National Catholic Reporter
The Independent Newsweekly
Issue Date:  July 4, 2003

McCarrick, D.C. mayor talk sense about schools

Supporters of the idea too often view education vouchers as a panacea for what ails inner-city schools. Just let the magic of the marketplace do its work, give the poor similar educational options to their wealthier counterparts, and -- presto! -- we’ll be rolling out high achievers like GM does cars.

Voucher opponents, meanwhile, argue that such programs will drain public schools, the primary institutional educators of our children, of needed dollars even as the sacred wall separating church and state is breached.

Among the former are many House Republicans, who want to use the District of Columbia as a laboratory to implement their pro-voucher ideal.

Among the latter are the nation’s public school teachers unions and church-state activists (and the politicians, largely Democrats, who rely on such groups to both fund and energize their campaigns). Whatever the educational merits of their arguments, these folks -- and not without reason -- see vouchers as a threat to their pocketbooks and ideology.

Enter District of Columbia Mayor Anthony Williams and Washington Cardinal Theodore McCarrick.

Washington’s public schools are, generally speaking, a disaster: abysmal test scores, among the highest per-pupil costs in the world, large numbers of unqualified teachers, and dilapidated buildings. Plus, many of the schools are not safe; yet under the requirements of compulsory education, parents are required to send their children daily into harm’s way. They have no choice.

Williams and McCarrick have been working together to find a way out of the ideological morass that is the voucher debate. The mayor recently reversed his long-standing opposition to a $15 million Bush administration voucher proposal for D.C. schools, part of a three-pronged plan that would pump additional millions into public and charter schools to improve the system. It’s a sensible approach -- one that gives additional options to low-income families while acknowledging that the city’s public schools will continue to educate the overwhelming majority of D.C. children. McCarrick, leader of the entity that would provide the largest alternative to the city’s public schools, also endorsed the plan.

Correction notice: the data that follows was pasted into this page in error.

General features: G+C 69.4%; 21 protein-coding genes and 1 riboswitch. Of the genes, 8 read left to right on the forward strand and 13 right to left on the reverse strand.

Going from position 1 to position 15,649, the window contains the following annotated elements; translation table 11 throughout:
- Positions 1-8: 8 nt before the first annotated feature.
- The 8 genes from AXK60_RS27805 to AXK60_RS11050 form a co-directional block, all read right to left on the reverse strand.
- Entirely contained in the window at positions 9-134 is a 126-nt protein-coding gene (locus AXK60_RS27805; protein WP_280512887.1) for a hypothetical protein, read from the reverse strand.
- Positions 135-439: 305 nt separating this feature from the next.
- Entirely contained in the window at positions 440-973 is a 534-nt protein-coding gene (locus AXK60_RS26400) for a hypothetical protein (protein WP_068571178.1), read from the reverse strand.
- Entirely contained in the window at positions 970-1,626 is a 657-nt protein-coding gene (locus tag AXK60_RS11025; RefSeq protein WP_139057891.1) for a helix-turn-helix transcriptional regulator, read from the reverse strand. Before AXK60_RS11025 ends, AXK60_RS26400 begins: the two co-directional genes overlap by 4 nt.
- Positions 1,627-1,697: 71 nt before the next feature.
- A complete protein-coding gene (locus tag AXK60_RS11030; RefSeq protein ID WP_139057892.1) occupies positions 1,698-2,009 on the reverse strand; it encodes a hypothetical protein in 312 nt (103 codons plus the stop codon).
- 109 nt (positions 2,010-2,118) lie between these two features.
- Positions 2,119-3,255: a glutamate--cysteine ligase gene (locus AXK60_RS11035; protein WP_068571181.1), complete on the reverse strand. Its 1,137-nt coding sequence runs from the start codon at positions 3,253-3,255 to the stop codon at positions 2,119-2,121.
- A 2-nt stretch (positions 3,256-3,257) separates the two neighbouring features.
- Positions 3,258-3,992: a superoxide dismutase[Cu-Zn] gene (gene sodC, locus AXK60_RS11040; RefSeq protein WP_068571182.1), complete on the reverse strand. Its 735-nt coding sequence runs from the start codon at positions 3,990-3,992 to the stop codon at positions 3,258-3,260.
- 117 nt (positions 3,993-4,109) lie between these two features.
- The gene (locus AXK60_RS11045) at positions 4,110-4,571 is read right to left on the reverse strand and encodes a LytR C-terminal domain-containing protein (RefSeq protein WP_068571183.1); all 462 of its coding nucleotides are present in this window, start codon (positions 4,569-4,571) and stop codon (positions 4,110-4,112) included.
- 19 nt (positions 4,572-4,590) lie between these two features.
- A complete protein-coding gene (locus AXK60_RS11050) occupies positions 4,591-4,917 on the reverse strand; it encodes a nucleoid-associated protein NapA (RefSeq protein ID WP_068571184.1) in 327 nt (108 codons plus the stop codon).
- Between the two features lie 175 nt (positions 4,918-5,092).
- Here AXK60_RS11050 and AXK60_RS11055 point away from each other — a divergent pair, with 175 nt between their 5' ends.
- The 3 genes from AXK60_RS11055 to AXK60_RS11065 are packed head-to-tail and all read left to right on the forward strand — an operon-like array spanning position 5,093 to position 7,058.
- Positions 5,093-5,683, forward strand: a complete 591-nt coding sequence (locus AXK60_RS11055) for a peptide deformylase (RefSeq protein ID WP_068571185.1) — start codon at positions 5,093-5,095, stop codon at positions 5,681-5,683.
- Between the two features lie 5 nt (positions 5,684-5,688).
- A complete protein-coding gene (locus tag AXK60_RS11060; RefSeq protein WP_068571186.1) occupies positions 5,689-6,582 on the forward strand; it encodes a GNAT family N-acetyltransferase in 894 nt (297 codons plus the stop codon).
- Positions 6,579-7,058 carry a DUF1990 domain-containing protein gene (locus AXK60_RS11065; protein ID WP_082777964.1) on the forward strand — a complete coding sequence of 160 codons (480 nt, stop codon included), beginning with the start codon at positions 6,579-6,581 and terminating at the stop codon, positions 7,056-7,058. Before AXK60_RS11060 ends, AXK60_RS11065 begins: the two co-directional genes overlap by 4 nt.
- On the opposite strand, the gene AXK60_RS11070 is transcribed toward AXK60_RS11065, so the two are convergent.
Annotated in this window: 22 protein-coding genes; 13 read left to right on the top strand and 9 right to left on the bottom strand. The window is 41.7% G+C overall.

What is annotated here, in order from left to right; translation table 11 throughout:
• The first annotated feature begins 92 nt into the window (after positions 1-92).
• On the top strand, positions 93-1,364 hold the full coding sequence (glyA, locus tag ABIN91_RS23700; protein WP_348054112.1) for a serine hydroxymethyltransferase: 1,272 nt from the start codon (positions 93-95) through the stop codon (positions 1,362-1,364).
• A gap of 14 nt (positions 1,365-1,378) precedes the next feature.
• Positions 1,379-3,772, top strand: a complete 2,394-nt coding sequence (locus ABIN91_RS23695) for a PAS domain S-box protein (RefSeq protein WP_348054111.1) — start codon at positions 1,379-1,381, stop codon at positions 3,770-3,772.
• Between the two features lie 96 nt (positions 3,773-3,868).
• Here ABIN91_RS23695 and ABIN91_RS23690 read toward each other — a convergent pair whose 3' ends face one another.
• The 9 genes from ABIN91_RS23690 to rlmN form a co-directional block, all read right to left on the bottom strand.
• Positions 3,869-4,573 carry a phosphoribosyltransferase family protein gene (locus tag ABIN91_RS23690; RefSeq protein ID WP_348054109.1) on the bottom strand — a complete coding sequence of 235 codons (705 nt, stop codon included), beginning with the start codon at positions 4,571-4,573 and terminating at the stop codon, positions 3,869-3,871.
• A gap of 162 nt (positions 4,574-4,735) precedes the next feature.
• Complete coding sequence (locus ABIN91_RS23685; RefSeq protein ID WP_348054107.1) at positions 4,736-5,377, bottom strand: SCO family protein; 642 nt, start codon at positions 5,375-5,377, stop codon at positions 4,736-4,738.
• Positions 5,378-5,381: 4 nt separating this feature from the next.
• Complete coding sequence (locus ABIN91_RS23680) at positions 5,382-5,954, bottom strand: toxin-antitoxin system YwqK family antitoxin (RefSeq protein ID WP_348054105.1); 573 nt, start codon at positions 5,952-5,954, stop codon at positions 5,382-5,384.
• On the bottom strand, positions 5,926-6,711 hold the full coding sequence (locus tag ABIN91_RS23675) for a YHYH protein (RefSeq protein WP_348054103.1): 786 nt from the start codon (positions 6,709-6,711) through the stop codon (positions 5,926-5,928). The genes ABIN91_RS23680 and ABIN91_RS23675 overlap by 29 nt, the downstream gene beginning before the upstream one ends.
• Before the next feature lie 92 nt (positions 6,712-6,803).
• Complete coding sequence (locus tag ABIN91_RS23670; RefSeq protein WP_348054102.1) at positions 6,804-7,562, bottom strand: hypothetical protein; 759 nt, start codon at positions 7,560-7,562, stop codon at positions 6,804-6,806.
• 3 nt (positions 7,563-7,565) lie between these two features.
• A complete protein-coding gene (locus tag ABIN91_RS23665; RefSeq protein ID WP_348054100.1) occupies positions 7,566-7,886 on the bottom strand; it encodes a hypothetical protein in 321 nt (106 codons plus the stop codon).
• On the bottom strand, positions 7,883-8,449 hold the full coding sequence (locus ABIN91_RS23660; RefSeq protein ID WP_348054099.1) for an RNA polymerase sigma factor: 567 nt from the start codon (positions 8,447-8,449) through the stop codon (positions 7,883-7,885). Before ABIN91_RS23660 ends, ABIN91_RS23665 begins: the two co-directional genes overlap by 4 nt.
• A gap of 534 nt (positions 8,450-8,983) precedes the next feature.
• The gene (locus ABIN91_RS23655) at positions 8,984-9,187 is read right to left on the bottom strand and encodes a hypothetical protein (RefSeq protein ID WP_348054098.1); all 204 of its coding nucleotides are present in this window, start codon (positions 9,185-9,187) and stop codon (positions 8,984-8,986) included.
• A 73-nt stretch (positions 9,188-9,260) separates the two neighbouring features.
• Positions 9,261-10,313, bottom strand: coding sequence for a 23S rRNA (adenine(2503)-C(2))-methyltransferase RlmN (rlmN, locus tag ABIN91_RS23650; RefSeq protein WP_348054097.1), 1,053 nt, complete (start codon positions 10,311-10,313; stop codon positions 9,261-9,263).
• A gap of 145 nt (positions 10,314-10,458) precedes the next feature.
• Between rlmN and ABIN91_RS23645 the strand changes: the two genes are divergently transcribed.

But then the House Republicans tried a bait and switch. They endorsed the voucher funds, as they have done in years past, while holding back on the additional money for public education and charter schools.

McCarrick could have easily, and quietly, endorsed this approach. After all, many of the 2,000 students who would benefit from the vouchers will attend Catholic schools and, in fact, be better off for it.

Instead, he spoke out against it. “The archdiocese of Washington is grateful that the United States Congress is making education in our nation’s capital a priority, but as archbishop of Washington, I have always believed that a stand-alone voucher bill will not adequately care for the educational needs of all of our city’s children,” said McCarrick.

And then the kicker: “We will only support legislation that helps all families in our city, including those with children at public schools.”

He continued: “Children deserve the best education they can get -- whether it is at a Catholic or other non-public school, a charter school or public school -- and parents deserve the support to make this happen.”

House Republicans now say that the additional funding for the city’s public schools will be included in a separate appropriation bill. Critics are skeptical, as well they should be.

There’s a lot of hot air generated over vouchers in Washington. But with the exception of D.C. public schools, unique because of the city’s ties to the federal government, it’s not an issue that Congress and the president have a whole lot of say over. The action is at the state and local level.

Through their support for comprehensive education funding without regard to venue -- public, private and parochial, charter school -- McCarrick and Williams have provided an example for church and political leaders across the country. It is a model that puts education first, and that’s what this debate should be all about.

National Catholic Reporter, July 4, 2003

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